BP shares surge amidst UAE's acquisition interest

Company News

by Glenn Dyer

Shares in the oil major BP surged by 3.4% on Friday following reports that the United Arab Emirates' (UAE) state-owned oil company had recently considered purchasing the UK-based company but withdrew from preliminary talks.

The exact reason for the loss of interest remains unknown, but there is a UK law, the National Security and Investment (NSI) Act, which the British government has informed BP it will use to block any foreign bids for the major.

The NSI Act, enacted in 2022, empowers the government to intervene in acquisitions on national security grounds, particularly in industries such as energy. Reuters reported that UK governments have previously informed London-listed BP that they would thwart any takeover attempts by foreign entities due to the company's strategic importance.

Although it's uncertain if the current government would maintain the same stance, analysts note that the administration, led by PM Rishi Sunak, faces an election by early 2025 and is trailing significantly in the polls, making it unlikely to further antagonize voters.

In mid-March, Sunak's government passed special legislation blocking a UAE-backed bid for London's conservative Telegraph newspaper. Therefore, approving a bid for BP from the same source would be political suicide.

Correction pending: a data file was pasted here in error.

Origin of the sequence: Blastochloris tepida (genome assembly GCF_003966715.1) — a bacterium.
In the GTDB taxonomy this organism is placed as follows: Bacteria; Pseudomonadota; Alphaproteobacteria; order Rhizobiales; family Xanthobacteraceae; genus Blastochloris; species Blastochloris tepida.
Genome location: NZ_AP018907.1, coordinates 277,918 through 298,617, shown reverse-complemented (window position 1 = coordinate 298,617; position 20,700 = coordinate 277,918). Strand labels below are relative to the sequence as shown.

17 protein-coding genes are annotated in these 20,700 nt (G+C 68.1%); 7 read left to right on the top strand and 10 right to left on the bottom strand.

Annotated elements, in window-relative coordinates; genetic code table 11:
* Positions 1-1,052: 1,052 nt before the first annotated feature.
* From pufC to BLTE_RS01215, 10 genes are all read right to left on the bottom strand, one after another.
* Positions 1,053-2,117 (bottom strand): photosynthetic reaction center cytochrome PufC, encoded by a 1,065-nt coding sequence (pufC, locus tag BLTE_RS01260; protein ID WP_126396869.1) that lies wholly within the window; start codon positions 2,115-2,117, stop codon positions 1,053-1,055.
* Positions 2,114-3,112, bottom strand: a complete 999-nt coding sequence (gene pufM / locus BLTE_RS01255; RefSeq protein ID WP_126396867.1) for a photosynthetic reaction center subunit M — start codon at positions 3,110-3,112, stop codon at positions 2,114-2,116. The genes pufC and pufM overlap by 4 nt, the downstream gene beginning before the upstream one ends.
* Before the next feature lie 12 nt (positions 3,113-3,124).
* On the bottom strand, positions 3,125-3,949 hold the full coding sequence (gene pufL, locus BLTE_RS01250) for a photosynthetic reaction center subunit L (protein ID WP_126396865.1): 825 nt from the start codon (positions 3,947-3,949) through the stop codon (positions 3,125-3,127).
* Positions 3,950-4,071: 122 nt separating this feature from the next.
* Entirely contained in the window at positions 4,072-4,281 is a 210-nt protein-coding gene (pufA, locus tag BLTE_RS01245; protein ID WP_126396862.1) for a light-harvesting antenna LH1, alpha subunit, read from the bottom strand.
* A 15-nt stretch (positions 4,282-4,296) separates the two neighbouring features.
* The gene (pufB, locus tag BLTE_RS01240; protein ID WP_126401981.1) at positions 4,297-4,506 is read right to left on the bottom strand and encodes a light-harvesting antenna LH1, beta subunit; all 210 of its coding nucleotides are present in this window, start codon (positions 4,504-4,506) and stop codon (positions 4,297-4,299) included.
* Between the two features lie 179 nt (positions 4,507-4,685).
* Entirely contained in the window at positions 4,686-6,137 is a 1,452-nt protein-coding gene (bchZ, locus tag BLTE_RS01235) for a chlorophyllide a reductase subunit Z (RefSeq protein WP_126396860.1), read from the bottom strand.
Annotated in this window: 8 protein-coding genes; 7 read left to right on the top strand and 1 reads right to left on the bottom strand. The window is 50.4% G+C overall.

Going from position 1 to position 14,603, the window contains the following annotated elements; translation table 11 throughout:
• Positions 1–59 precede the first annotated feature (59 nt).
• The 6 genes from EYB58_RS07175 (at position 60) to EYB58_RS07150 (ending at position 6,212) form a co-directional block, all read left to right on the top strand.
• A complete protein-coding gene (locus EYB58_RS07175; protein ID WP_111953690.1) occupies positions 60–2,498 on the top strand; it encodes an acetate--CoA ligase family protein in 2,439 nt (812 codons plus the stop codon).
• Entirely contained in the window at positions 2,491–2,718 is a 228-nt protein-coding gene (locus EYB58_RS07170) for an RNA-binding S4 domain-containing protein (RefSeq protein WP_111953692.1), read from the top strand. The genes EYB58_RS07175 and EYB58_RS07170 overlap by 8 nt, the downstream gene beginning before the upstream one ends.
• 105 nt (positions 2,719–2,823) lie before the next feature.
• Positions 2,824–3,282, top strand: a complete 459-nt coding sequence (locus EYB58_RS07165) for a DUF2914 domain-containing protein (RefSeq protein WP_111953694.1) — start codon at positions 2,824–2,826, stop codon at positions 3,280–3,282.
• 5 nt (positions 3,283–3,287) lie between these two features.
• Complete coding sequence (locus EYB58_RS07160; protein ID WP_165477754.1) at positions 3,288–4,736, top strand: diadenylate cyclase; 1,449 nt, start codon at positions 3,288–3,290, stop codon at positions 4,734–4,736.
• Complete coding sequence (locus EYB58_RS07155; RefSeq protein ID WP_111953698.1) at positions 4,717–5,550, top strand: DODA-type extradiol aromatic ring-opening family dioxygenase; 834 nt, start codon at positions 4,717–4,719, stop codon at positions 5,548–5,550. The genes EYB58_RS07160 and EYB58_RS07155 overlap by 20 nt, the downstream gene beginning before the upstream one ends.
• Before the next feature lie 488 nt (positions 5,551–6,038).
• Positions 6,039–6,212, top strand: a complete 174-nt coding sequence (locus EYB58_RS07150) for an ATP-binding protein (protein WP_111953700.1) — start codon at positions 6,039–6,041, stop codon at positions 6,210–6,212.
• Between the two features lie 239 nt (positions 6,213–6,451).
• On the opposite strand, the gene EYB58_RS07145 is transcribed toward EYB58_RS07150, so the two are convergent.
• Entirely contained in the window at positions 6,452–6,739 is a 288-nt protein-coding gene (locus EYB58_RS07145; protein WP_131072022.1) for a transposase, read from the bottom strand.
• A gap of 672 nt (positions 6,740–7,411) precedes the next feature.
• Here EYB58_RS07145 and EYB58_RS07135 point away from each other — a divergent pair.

Reuters also revealed that the UAE had expressed interest in UK nuclear power infrastructure in March, which would likely face similar resistance due to the sensitivity of nuclear power in the UK and Europe.

Despite direct discussions between Abu Dhabi National Oil Company (ADNOC) and BP in recent months, ADNOC concluded that BP was not the right fit for its strategy, with political hurdles being a significant factor.

The potential bid would have been around $US125 billion (£88 billion). ADNOC sought advice from investment banks on the deal, but the obstacles proved insurmountable.

BP, valued at £88 billion ($110.3 billion), has underperformed its competitors for years, making it a potential takeover target. While US oil giants are currently consolidating, European oil majors have not yet been involved.

Other European governments are likely to share the UK's reluctance to allow Middle Eastern governments to acquire oil and gas companies, especially considering their role in pushing up oil and gas prices and inflation.

Investors have criticized BP's plan to reduce fossil fuel production and accelerate its shift toward renewables compared to rivals such as Shell, Exxon, and Chevron. ADNOC, on the other hand, has been expanding its oil and gas production capacity and aims to become a global oil major.

BP and ADNOC have a history of collaboration spanning over 50 years in the Middle East, including joint ventures and investment offers, despite the recent setback in acquisition talks.

Glenn Dyer

Glenn Dyer has been a finance journalist and TV producer for more than 40 years. He has worked at Maxwell Newton Publications, Queensland Newspapers, AAP, The Australian Financial Review, The Nine Network and Crikey.

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